Plenty of fish in the sea
16 November 2010
For University of Queensland Associate Professor Thomas Cribb, one of the attractions of studying parasites in marine fishes is that there are so many to find.
There are more than 27,000 fish species identified worldwide, and almost every fish carries several types of parasite. For Tom, who is collecting parasitic flatworms of the class Trematoda during the CReefs field expedition to Heron Island, this means there is a great diversity to be studied.
"There are thousands of species of parasites in coral reef fishes. The diversity of parasites is certainly richer than that of their fish hosts," he says.
Tom is working with a team of parasitologists,on the CReefs trip to Heron Island, including a PhD and several honours students whom he is supervising.. In addition to trematodes, other members of the team are focusing on external parasitic flatworms of the class Monogenea and microscopic parasites of the class Myxosporea. The group is interested in a wide variety of host fishes including rabbit fish, tangs, triggerfish, cods, blennies and mullet.
The team's research on this trip will contribute to science's understanding of the diversity, abundance and distribution of parasites on coral reefs in Australia.
The findings will add to and refine parasite taxonomy: that is, the researchers will describe and name new species and place them within existing hierarchies, taking into account the evolutionary relationships between species.
Tom estimates his work has contributed to the identification of 300 trematode species on the Great Barrier Reef so far.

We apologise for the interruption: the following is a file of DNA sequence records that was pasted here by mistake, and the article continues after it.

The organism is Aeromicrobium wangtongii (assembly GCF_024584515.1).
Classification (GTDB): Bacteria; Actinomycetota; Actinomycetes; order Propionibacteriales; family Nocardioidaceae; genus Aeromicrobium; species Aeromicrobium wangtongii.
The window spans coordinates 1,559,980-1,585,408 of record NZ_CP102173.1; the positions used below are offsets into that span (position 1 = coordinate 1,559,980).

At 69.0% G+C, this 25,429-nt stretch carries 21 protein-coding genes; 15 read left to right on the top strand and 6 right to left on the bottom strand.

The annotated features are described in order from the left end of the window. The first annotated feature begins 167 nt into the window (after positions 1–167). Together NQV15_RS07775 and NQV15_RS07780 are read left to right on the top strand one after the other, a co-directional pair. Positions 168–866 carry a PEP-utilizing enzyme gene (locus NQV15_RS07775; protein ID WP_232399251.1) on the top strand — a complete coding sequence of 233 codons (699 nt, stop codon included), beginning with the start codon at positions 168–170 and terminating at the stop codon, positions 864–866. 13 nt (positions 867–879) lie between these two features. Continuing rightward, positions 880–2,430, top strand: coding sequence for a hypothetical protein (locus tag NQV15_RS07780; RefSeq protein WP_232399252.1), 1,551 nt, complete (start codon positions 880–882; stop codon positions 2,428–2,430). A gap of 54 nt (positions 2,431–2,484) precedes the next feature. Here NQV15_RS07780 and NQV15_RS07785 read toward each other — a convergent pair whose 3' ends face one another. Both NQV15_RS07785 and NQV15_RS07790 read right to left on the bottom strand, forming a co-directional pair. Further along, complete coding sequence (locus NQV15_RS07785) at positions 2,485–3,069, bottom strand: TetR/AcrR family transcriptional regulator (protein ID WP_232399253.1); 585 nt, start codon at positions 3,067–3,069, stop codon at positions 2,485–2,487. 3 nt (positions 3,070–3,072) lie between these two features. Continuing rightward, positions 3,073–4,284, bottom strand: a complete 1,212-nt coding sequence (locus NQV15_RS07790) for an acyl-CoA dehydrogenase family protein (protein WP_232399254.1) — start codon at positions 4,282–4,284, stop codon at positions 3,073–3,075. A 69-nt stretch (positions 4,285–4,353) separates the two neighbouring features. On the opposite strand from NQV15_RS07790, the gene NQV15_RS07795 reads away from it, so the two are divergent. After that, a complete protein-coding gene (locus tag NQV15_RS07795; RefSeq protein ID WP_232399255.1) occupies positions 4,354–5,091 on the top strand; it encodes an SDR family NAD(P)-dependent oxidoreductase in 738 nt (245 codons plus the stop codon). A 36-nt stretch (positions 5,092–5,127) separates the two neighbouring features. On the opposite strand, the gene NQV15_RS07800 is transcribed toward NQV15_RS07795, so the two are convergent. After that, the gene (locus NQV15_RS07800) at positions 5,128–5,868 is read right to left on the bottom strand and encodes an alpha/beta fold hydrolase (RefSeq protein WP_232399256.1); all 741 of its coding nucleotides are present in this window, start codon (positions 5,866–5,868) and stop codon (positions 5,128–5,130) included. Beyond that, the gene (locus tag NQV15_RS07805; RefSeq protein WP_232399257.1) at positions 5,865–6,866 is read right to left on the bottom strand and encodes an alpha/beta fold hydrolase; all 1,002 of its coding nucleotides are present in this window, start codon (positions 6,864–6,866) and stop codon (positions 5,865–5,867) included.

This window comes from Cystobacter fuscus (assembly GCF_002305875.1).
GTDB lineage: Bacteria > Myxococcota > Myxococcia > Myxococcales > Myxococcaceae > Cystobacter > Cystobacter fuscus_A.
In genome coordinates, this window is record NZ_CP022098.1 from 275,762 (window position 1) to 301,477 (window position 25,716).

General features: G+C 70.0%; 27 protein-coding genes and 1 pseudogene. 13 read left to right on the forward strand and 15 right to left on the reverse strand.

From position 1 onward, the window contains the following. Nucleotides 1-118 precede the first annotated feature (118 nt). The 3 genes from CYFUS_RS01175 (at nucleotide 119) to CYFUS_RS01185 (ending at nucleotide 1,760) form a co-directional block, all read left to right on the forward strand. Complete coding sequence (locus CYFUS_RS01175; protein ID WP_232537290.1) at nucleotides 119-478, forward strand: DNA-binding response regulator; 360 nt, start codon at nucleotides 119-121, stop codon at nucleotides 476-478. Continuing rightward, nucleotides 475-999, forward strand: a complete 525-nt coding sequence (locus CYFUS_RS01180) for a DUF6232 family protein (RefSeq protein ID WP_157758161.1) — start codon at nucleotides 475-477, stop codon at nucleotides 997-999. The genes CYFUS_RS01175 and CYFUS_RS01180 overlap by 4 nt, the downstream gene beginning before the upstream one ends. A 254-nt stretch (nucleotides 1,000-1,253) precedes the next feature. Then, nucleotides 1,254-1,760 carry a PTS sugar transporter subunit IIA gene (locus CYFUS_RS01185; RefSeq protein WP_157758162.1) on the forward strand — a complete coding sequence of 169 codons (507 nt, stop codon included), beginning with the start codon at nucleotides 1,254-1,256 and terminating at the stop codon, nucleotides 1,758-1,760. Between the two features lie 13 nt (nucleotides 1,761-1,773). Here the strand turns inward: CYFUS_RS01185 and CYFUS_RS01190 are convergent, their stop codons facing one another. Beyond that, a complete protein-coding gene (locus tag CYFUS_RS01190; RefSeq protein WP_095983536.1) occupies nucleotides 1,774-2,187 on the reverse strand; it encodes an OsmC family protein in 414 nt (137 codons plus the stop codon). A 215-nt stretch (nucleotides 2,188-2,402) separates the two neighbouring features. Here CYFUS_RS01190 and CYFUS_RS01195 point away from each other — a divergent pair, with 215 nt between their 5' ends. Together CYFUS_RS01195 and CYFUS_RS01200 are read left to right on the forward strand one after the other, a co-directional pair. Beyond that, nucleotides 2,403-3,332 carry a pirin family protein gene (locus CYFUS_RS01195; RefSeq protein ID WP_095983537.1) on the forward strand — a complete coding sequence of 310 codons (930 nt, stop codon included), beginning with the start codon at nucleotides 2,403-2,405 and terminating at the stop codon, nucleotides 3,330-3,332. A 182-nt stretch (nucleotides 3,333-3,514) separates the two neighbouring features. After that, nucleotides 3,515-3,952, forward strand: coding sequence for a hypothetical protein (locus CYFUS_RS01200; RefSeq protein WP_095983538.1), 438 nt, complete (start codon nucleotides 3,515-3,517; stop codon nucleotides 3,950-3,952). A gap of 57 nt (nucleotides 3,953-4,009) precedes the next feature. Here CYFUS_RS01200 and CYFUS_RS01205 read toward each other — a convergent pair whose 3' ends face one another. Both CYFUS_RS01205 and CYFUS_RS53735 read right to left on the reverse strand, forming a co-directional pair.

His research highlights the diversity of parasite species within the Great Barrier Reef. Although many of the same fish species are found around Heron Island, at the southern end of the Great Barrier Reef, and around Lizard Island, at the northern end, some of the parasites found in the same species of fish,are different.
"This means you can't understand coral reef fish parasites by just looking at them in one place. It's important to study them in different locations," Tom explains.
The team is also interested in increased understanding of parasite life cycles. Most trematodes have complex, multi-host life cycles, with larvae passing through several hosts, including molluscs and other invertebrates, before the adult develops, usually in the intestines and stomach of their final fish host.
"Parasites are an important part of the system that we think is worth understanding," Tom explains.
"Sometimes the parasites can cause disease that can a have a significant effect on other animals – but that's not my starting point. I'm not trying to save the fish from these ‘hideous' parasites; I'm interested in parasites for their own sake," he says.